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deluxxdigital.com I S S U E 1 3 • S E PTE M B E R 201 1 Wendy Bevan • Kevin Azzopardi • Kellyanna • Beirut • Postmodernism at the V&A Pierre Manning • Masami Naruo • Vlada Krasilnikova • Hiro Kimura • Karl Slater • Martin Sweers Steven James Emberton • Wendy Bevan • Cleon Manz • Joke Schaper • Ricardo Gomes • Edel Verzijl



CONTENTS Welcome to the September issue of deluxxdigital.com we have indepth interviews with fashion photographer and artist Wendy Bevan, fashion designer Kevin Azzopardi and illustrator Kellyanna. Plus music from Beirut and the latest at the V&A.


deluxxdigital.com is a unique online publication which offers a creative platform for the latest up-andcoming artists to showcase their work. With highly creative fashion photography, together with features and interviews on music, art and culture, these elements blend to form the incomparable creativity that is deluxxdigital.com If you would like to submit work for future issues please contact: info@deluxxdigital.com www.deluxxdigital.com info@deluxxdigital.com creative director: STEPHEN J LEE contibutors: CHARMAINE AYDEN KAREN BANWELL DAVID HELLQVIST front cover: SAYAKA MARUYAMA back cover: PIERRE MANNING

Portrait of Wendy Bevan: Sayaka Maruyama from the Starless Night series.

WENDY BEVAN PAST ERAS AND FEMME FATALES T ext: C H A R M A I N E AYD E N Plunged into a world of unnerving desire and surreal storytelling, Wendy Bevan carefully captures a formidable feminine beauty. Celebrated as a photographer, artist and musician, her efforts scream curious tales of past eras and femme fatales. With subdued colouring and a tarnished finish, each enchanting image, film and song conveys a haunting romance that will effortlessly entice. Speaking with deluxxdigital.com, Wendy Bevan talks Polaroid’s, performing and ‘The Pain of Desire’.

Pain of Desire images: photographer: Wendy Bevan. hair and head pieces: Tomihiro Kono. make-up: Thomas De Kluyver. model: Rachel.

DD. Your recent exhibition, The Pain of Desire orientates around femme fatales – how does a woman’s mystery and seductivity intrigue you? WB. The notion of the femme fatale really inspires me, these mysterious women are portrayed as strong and seductive, untouchable but strange and often damaged. In my recent exhibition, The Pain of Desire; I examined how an idealised concept of female beauty and success can cause pain and suffering. The photographs are both brutal and beautiful but with undertones of madness, self-inflicted violence and claustrophobia. The haunting, seductive women in my images are often captured in moods vacillating

from what appears to be serenity and calm; to deep melancholy and near-madness. The strength of emotion that is portrayed is why the images are strangely seductive. The reaction these images provoke is the most intriguing thing to me. DD. You portray women so powerfully, do you aim for their best aesthetic or are you hoping to capture something else? WB. I try to offer a tender, and sympathetic portrayal of the feminine form, which is an alternative to the glossy, digitally manipulated imagery that proliferates today. Perhaps by choosing to work in this way,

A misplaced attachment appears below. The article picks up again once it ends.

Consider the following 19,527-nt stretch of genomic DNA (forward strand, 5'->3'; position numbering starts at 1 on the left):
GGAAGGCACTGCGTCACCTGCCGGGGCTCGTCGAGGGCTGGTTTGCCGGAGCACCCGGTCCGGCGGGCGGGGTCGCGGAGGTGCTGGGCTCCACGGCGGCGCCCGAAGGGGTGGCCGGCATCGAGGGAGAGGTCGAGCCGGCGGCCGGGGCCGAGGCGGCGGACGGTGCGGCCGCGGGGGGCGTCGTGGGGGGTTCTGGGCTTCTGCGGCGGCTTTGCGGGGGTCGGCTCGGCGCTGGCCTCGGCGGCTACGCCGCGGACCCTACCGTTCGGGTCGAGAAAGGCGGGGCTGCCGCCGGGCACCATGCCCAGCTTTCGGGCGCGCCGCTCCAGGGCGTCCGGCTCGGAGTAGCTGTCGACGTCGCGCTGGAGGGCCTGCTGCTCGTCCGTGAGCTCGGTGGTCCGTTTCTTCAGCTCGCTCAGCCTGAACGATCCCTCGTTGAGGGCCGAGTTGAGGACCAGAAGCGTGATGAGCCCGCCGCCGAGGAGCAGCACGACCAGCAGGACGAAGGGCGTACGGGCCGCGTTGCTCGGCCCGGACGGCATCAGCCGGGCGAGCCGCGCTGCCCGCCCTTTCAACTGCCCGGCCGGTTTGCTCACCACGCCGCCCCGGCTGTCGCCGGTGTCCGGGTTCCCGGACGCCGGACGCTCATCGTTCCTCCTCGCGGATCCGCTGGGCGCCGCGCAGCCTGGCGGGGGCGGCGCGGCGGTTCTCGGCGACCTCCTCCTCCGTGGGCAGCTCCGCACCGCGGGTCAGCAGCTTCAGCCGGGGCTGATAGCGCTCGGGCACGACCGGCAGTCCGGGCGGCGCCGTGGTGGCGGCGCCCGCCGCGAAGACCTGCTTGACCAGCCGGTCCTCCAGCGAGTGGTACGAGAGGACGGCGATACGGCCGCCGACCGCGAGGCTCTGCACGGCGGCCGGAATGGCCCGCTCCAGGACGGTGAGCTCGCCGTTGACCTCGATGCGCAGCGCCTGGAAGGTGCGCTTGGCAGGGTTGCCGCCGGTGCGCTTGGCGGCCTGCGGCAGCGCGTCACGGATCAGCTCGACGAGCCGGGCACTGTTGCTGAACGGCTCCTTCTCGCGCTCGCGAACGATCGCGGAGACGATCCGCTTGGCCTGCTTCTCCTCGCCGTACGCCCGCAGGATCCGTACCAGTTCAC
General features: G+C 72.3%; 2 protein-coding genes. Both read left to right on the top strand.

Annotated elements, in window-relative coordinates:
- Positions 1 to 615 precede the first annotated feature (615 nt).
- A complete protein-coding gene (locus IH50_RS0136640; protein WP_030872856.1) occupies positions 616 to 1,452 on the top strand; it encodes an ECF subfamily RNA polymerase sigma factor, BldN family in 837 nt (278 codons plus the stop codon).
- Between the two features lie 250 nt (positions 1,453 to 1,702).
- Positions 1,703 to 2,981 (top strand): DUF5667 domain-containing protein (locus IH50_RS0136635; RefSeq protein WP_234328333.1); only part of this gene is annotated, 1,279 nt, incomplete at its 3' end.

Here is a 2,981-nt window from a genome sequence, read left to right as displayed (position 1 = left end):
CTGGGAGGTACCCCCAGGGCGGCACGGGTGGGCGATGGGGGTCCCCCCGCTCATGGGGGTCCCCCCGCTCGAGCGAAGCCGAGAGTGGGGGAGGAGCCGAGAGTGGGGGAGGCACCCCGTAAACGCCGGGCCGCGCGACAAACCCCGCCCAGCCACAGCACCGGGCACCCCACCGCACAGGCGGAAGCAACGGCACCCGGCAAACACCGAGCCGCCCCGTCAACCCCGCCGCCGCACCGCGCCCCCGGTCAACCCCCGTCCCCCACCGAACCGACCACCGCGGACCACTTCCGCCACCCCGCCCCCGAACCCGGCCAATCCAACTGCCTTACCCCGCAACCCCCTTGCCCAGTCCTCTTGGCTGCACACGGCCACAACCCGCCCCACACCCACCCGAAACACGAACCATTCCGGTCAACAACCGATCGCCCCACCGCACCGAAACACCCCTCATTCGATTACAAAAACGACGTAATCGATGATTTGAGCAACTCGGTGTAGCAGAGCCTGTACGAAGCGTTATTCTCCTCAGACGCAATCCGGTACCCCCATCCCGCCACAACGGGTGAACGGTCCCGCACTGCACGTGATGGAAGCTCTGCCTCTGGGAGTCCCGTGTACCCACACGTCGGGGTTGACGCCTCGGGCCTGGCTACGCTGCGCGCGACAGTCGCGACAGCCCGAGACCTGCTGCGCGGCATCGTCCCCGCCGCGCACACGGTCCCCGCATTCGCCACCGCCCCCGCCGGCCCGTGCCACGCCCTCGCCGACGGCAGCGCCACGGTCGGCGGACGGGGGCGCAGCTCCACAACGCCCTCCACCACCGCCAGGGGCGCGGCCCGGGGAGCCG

I am able to access something stronger and more intimate, and romantic. I examine and explore a maze of emotions; perhaps a subconscious reflection of my own. Often these women I create, appear to be influenced by a vision of the past, harking back to a golden age of silent films, I like to create a strange romantic atmosphere that throws the viewer in to another era. The Pain of Desire captures, in a variety of raw and anguished poses a celebration of the form of the female nude. The rich poetry that I endeavour to create through my imagery is intended to draw the viewer into a world of ambiguity and uncomfortable narratives.

DD. You carefully explore the ‘notions of perfection promoted by contemporary society and media, and the negative impact they can have on women’ - What has been the female reaction to the The Pain of Desire exhibition? WB. I have had a really positive response to the exhibition. Both women and men, seem to really love the imagery... I think the pure raw, vulnerability that I

have been able to explore within the nude ‘Pain of Desire’ series, was a wonderful juxtaposition to my fashion imagery; a selection of which, hung in this same exhibition. This was an exciting opportunity, and a bold statement that I would like to continue to explore. DD. You performed with your band Temper Temper at the opening of the exhibition, how do you feel this enhanced the experience for the viewing audience? WB. My assumed character, as the lead vocalist in the band, emotionally and physically offered a vocal interpretation, response to the photographic images I had created, this enabled me to totally embody my ideas visually, vocally and physically, interlinking the works, and opening the door to a larger tapestry universe that I endeavour to create as an artist. This enabled